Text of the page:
Gathering structured digital data would be one of the best investments any Government can make to its rural population. Reliable, accurate and timely data can lead to a better preventive care and education, says Inder Davalur, CIO, KIMS Hospitals, in conversation with Elets News Network (ENN).
Q KIMS believes in providing affordable comprehensive healthcare facilities in wide range of disciplines to people. How do you ensure cost-efficient yet best quality medical service to people?
KIMS is no exception when it comes to organisations that find themselves faced with the challenge of lowering costs while maintaining patient care quality. One approach that KIMS has taken is to examine the alignment of process and technology. While most organisations use or introduce technology to improve quality or reduce costs, the study of how technology aligns with the business process yields a much better approach.
A simple example is to consider the task of deploying wheelchair and stretcher assistance to patients efficiently. At KIMS, this challenge was met with a detailed study of the frequency, location and type of requests and the distribution of manpower to meet the demands. The choice of technology instead of increasing manpower was the genius move. By combining an app and smart phones, we were able to rearrange the manpower distribution dynamically without increasing the numbers while reducing the patient waiting time too.
Q In today’s times, technology is at forefront and playing a crucial role in transforming the healthcare ecosystem. How KIMS has harnessed technology to cater people?
At KIMS while the pace is not as quick as I would desire it to be, the effectiveness of its technology use is certainly noteworthy. Some of the areas where technology has already improved patient experience are the porter system, patient flow system (AI enabled), OT instruments flow (QR code enabled), and employee scorecard system (tied to patient flow system). While we are constantly looking for ways to improve the patient care with technology, we are also ensuring that the alignment of process with technology is not overlooked.
Q Technologies like Artificial Intelligence, Machine Learning and Block chain have made things a lot easier and improved overall patient care in Metros. Do you think benefit of technology is percolating down to lower strata of people in rural areas?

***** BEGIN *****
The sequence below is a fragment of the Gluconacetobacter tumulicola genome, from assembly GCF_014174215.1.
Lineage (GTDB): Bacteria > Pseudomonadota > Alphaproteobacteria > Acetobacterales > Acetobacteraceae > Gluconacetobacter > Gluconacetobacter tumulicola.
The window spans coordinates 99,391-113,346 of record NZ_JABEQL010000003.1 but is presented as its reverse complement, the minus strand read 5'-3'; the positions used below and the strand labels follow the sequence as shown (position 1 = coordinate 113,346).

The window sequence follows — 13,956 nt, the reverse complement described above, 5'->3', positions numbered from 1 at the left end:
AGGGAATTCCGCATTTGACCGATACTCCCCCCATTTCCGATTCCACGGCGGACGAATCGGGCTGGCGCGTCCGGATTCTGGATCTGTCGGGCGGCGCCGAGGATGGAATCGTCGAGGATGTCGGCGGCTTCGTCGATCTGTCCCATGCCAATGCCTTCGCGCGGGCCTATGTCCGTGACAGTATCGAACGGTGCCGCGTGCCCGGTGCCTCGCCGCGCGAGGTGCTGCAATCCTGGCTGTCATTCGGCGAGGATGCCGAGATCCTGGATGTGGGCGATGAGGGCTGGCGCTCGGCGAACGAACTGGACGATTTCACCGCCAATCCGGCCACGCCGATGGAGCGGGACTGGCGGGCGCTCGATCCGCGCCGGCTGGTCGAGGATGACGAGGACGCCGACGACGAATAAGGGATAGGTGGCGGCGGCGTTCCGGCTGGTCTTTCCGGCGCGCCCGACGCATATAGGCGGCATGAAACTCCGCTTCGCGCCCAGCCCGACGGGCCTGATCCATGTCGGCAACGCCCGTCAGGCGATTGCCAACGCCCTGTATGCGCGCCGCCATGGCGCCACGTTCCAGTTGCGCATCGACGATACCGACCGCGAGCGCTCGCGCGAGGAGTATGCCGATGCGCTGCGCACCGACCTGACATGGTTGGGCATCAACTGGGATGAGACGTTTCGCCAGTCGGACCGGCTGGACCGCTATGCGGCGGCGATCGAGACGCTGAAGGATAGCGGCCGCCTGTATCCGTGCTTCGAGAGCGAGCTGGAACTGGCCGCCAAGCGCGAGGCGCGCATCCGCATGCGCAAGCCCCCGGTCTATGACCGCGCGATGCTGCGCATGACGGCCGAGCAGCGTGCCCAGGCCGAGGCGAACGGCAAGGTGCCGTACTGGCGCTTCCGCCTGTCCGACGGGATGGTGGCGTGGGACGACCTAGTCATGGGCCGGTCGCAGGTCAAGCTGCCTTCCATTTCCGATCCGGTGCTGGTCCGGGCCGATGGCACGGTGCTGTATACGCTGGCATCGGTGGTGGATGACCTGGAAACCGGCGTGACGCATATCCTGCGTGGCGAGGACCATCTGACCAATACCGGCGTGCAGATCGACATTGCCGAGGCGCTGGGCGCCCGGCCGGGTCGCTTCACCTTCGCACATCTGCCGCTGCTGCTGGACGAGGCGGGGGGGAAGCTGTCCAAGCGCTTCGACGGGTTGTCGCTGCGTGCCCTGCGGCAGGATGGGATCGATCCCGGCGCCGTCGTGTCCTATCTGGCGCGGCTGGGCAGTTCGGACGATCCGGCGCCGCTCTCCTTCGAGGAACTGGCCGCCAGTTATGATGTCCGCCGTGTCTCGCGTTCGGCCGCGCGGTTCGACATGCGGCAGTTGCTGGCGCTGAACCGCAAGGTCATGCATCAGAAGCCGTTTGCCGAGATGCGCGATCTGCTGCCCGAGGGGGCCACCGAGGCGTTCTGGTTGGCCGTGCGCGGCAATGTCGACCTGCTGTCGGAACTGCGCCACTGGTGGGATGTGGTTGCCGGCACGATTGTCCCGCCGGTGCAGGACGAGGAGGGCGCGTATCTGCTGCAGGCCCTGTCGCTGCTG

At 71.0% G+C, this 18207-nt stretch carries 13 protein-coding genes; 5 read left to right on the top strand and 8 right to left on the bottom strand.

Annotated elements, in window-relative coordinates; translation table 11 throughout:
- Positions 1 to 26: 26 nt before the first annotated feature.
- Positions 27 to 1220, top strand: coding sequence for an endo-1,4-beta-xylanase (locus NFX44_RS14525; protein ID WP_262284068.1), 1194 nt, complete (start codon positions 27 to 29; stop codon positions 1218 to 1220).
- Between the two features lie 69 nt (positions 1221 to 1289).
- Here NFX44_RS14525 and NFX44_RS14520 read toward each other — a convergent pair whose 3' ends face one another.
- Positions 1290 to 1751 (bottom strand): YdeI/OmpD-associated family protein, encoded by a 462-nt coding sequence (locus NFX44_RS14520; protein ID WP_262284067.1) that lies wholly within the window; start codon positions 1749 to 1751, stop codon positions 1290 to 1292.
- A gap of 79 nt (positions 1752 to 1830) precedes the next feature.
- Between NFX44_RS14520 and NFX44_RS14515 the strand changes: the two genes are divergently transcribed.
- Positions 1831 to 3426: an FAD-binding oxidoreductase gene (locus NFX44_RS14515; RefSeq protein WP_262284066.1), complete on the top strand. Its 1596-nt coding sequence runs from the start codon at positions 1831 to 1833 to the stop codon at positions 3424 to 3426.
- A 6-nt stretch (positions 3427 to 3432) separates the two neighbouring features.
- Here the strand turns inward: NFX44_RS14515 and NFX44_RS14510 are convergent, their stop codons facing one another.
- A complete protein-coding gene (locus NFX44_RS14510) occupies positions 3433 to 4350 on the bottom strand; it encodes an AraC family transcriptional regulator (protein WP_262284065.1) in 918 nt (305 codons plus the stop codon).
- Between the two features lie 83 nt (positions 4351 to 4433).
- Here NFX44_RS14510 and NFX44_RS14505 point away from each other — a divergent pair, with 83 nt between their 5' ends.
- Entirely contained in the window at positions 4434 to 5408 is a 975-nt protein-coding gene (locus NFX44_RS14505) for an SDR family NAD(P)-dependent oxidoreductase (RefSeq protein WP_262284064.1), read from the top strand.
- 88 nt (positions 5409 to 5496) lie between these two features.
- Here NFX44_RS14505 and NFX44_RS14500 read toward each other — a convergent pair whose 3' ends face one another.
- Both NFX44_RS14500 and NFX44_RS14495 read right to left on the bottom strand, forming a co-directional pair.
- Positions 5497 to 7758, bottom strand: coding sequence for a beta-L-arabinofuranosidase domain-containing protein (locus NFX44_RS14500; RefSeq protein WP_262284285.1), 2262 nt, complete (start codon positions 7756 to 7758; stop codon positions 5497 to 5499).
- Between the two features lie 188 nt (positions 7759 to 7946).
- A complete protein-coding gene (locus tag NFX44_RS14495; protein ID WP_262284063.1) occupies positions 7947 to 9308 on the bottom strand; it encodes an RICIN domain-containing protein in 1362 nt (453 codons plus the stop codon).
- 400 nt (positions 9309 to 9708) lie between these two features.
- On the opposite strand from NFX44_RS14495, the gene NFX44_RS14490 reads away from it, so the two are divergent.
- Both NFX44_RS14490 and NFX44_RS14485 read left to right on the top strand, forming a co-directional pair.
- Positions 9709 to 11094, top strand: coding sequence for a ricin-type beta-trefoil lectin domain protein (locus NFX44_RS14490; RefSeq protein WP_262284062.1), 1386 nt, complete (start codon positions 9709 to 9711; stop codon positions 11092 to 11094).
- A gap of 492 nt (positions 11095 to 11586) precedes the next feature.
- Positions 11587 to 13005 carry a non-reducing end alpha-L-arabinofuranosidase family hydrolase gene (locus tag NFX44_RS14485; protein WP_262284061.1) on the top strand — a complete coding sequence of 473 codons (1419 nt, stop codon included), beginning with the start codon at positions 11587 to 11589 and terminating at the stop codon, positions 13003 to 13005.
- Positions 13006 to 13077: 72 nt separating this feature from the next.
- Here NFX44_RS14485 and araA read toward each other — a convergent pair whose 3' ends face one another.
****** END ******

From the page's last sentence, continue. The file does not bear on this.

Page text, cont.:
India will continue to suffer from accessibility issues when it comes to healthcare delivery. Although smart phones users have increased in recent times, the use cases tend to be more in the realm of WhatsApp or Twitter than healthcare delivery. The application of AI (Artificial Intelligence) and ML (Machine Learning) must be leveraged to improve healthcare delivery in rural areas.
While Blockchain would be a great fit for a universal EHR (Electronic Health Record), we would do well by implementing telemedicine in hard to reach rural areas, provide wearable health monitors for those with known heart diseases or other lifestyle conditions such as Diabetes. WiFi and the Internet are vastly under-utilised when it comes to providing healthcare to the rural population.
Q What steps need to be taken to improve rural healthcare?
A robust infrastructure providing electricity and Wi-Fi would be a great start. This would require PPP projects that are strictly timebound and include incentives for the private entity in the partnership.
Another area where technology can boost the access to the rural areas is the deployment and use of portable smart devices that can help health workers to collect data in the field digitally and then upload to a central server once they are back in the office.
Gathering structured digital data would be one of the best investments any Government can make to its rural population. Reliable, accurate and timely data can lead to a better preventive care and education. The magic moment will be when we reverse the business model of making money from treatment to making money from providing health.
Q How do you rate Indian healthcare system with the global standards in terms of technology, accessibility and affordability?
India has a great deal of latent potential when it comes to healthcare delivery and the use of technology. While Indian healthcare costs are skyrocketing, it still continues to fare very favorably in comparison to our neighbors to the East or the West within the Asian continent. It is far better when compared to Europe and the USA.
However, accessibility continues to plague our rural and semi-urban areas. The infrastructure – roads, electricity, water and the Internet – are all below par compared to our wealthier Asian neighbours.
What India would do well is to make it attractive for our best minds in medicine, technology and hospitals to work together and create an ecosystem that is both progressive and sustainable. We have the money and mind but lack the will and right leadership to bring them together.